Democratic Republic of the Congo: Charlotte’s smile
Charlotte Tabaro is a psycho-social worker in one of the two centres that the Red Cross Society of the DRC has set up in the displaced persons’ camps at Kibati, near Goma. Charlotte has been trained by the ICRC to care for victims of the conflict, to listen as they tell of their suffering and to provide counselling. The counselling centres are known in French as “maisons d’écoute” – literally, “listening houses”. Here, suffering meets compassion and hope.
Watch the video: counselling rape victimes in DRC
The Kibati I maison d’écoute is a modest little house, covered in plastic sheeting. The inside is as modest as the exterior, with a bare minimum of furniture: a table and two chairs. “Our maison d’écoute was looted during the fighting in October,” explains Charlotte. “We had to re-equip it in a hurry so we could start helping people again. There are so many who need us …”
The camps at Kibati are home to tens of thousands who have fled the fighting. Many have lost everything: their houses have been burned down and their property looted. But the material losses are nothing compared with the traumas that some have experienced. They have seen their families slaughtered in front of their eyes and have suffered attacks and violence of every kind. Many women tell of being raped by arms bearers.
“The first priority after a rape is medical care,” explains Charlotte. “A woman who has been raped must get to a health centre as quickly as possible. There are medicines that can prevent her contracting sexually transmissible diseases, including HIV/AIDS, as long as she takes them within 72 hours. But medicines can only treat the body. The victims of these attacks bear invisible, psychological wounds.”
There is a small room with a bed adjacent to Charlotte’s consulting room. “The victims are often exhausted by the time they reach us. Some are too traumatized to sleep, so we let them rest first. The real listening starts later. First they have to feel safe and at ease, and you have to win their confidence.”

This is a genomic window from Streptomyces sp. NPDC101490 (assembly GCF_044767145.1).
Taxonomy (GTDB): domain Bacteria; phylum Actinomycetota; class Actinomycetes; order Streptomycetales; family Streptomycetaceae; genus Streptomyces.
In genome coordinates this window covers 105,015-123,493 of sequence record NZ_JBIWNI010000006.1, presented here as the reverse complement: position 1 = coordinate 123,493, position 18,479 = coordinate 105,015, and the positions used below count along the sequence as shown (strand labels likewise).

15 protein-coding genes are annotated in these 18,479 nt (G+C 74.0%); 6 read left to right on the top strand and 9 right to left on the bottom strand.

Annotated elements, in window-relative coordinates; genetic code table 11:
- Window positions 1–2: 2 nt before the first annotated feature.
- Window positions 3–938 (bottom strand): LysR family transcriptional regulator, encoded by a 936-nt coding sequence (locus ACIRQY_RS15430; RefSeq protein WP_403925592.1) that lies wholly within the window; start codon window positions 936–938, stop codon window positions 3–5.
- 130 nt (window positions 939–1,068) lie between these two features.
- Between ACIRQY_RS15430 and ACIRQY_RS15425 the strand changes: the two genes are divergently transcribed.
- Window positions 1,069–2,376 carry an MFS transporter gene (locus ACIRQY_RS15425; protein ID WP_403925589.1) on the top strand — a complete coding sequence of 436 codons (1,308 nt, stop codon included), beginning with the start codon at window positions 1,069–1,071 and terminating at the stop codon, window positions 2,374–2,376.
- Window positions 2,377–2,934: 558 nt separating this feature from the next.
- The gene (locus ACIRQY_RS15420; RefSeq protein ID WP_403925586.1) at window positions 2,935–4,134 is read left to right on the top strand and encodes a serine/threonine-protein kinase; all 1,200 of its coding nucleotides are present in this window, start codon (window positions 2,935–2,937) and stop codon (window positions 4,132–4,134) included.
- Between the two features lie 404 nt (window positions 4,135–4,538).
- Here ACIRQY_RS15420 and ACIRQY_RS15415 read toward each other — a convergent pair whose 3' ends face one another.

“We explained to her husband that medical tests showed she hadn’t picked up any infection. But above all, we helped him understand how deeply his rejection hurt her. Hadn’t she suffered enough already? He got the message. Clotilde comes back to see us regularly. She recently told us that now, for the first time in four months, she’s stopped having nightmares,” says Charlotte, all smiles.
- The ICRC has been supporting the maisons d’écoute since 2005. Currently, the organization is supporting 34 such facilities in North and South Kivu, where the centres are run by local associations.
- Psycho-social workers listen to the victims, counsel them, mediate between victims and their families and conduct community-awareness campaigns to combat rejection and stigmatization.
- The majority of rape victims who come to the maisons d’écoute in search of help are women, but the number of men and boys is on the increase.
“And then I remember the woman who was attacked while she was carrying her seven-month-old baby on her back. That gave her the strength to fight five armed men. She even managed to grab the gun off one of them and wound another in the face.
After being raped she fled, naked, and spent long hours hiding in a hole in the ground, under soil and dead leaves, before help came. When the armed men had gone, some kind souls returned to the scene of the attack and found her baby. I was there when this woman took her child in her arms and hugged him to her chest. The only thing that mattered right then was that she’d got her baby back. She was just so happy, even in the midst of her suffering.”
Members of the ICRC/Red Cross Society of the RDC psycho-social team come and talk to Charlotte every day. “I need to share the emotions I experience when I’m listening to these people. It’s a heavy load to bear on your own. Imagine, five to ten visits a day. Most are women, but there are little girls of five and six. I have six children of my own, and it’s the little ones that get to me the most. I often feel like crying, but I have to keep smiling for the sake of the people who come to me looking for strength, and a ray of hope.
I’m proud of my job, in spite of the pain it causes me. My ICRC training has made me aware of my rights as a woman and helped me to stick up for them in my own home. If we women can change the way our menfolk think, there’ll be fewer rapes in the DRC.”
* Not her real name